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The Registrar General had not erred in refusing to register a chapel of the Church of Scientology as a place of religious worship, thereby preventing the recognition of religious marriage there. The Registrar was bound by the decision in R v Registrar General ex parte Segerdal  2 QB 697, which had held that the practice of Scientology could not be defined as worship, and there was no evidence to suggest that this was no longer the case.
19 December 2012
(1) The first claimant (H) was a member of Church of Scientology and wished to be married in one of its chapels. The second claimant (C) wished to register the chapel as a place of meeting for religious worship under section 2 of the Places of Worship Registration Act 1855 (the 1855 Act). The defendant (R) refused on the grounds that the chapel was not a place for ‘religious worship', as she was bound by the decision of the Court of Appeal in R v Registrar General ex parte Segerdal  2 QB 697.
(2) H and C claimed that Segerdal was no longer binding as circumstances had changed sufficiently to demonstrate that the practice of Scientology amounted to worship. Furthermore, the distinction drawn by the Court of Appeal between Buddhism, another non-theist faith, and Scientology was no longer tenable under the Human Rights Act 1998 and the Equality Act 2010.
(3) Ouseley J held (i) that Segerdal did not look at whether or not Scientology was a religion, but rather decided that the practice of Scientology did not involve acts of worship. The majority found that worship was to be distinguished from religion, so that a religious place could not necessarily be said to be a place of worship. Worship required a worshipper and an object of worship. This did not exclude non-theistic religions, as Buddhism could be said to involve worship (Church of the New Faith v Commissioner of Pay-Roll Tax (Victoria) 154 CLR 120 doubted). R had applied this decision correctly. Her decision was based on the question of whether Scientologists worshipped, rather than whether Scientology was a religion ,  - .(ii) That R had had taken the new evidence provided by H and C into account, but had decided that it did not show any material change in the fundamental nature of Scientology. In the absence of evidence of such change, Segerdal remained binding. Although there was nowadays a greater acceptance of Scientology and the Church has begun to describe itself differently, placing greater emphasis on its religious nature, its practice had not undergone any material change ,  - . (iii) That the definition of ‘worship' derived from Segerdal was problematic in its application to non-theistic faiths. It was also difficult to separate the notions of religion and worship . (iv) That the 1855 Act did not require to be read differently given the provisions of section 3 of the Human Rights Act 1998. There was no interference with the right to marry according to national laws, no interference with the right of Scientologists to practise their religion (if such it was), and no discrimination on the grounds of religion, if indeed Scientology is a religion. If there was any discrimination on the grounds of religion, it was required by the 1855 Act, which distinguished between religious places at which worship took place, and those at which it did not. There was no discrimination on the basis of the right to freedom of worship, practice or observance. Thus R's decision did not contravene the Equality Act 2010 by virtue of section 191 and paragraph 1 of Schedule 22. As such, the Court found that the decision had been in no way flawed, and as such the application was rejected.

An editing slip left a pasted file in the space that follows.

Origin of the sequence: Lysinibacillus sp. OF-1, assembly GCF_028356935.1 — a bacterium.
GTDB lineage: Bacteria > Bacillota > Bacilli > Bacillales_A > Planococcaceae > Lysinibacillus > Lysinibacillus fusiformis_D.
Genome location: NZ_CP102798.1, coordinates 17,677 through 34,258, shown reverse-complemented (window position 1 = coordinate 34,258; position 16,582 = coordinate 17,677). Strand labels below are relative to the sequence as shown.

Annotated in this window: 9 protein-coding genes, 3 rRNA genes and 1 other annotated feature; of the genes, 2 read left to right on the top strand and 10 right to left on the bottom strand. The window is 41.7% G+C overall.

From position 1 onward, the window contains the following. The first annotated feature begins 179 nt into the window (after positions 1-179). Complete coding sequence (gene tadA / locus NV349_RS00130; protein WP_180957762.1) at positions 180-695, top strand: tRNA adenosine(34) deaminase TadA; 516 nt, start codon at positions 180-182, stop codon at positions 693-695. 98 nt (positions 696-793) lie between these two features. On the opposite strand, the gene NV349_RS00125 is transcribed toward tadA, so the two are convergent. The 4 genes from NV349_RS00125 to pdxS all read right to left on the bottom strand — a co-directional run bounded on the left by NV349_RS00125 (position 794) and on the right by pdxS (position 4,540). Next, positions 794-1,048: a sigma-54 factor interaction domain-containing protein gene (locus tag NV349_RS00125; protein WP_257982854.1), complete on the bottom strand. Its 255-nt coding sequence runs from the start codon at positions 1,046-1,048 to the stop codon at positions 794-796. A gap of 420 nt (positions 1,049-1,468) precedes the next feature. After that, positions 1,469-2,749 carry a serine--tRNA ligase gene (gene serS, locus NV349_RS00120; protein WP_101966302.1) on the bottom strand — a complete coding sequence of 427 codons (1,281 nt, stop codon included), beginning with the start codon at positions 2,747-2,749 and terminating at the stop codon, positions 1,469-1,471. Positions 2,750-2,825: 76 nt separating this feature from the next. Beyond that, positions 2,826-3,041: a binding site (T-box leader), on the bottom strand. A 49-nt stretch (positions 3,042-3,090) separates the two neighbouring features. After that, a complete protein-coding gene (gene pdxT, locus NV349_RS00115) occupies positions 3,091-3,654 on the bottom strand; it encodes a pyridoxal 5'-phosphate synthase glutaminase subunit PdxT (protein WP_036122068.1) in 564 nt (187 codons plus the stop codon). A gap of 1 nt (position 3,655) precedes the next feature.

-  - Introduction
 -  - The statutory provisions
 -  - The decision in Segerdal
 -  - Is Segerdal binding on ‘worship' by Scientologists?
 -  - The evidence of change since 1967
 -  - Other submissions as to why Segerdal is not binding
 - Conclusion
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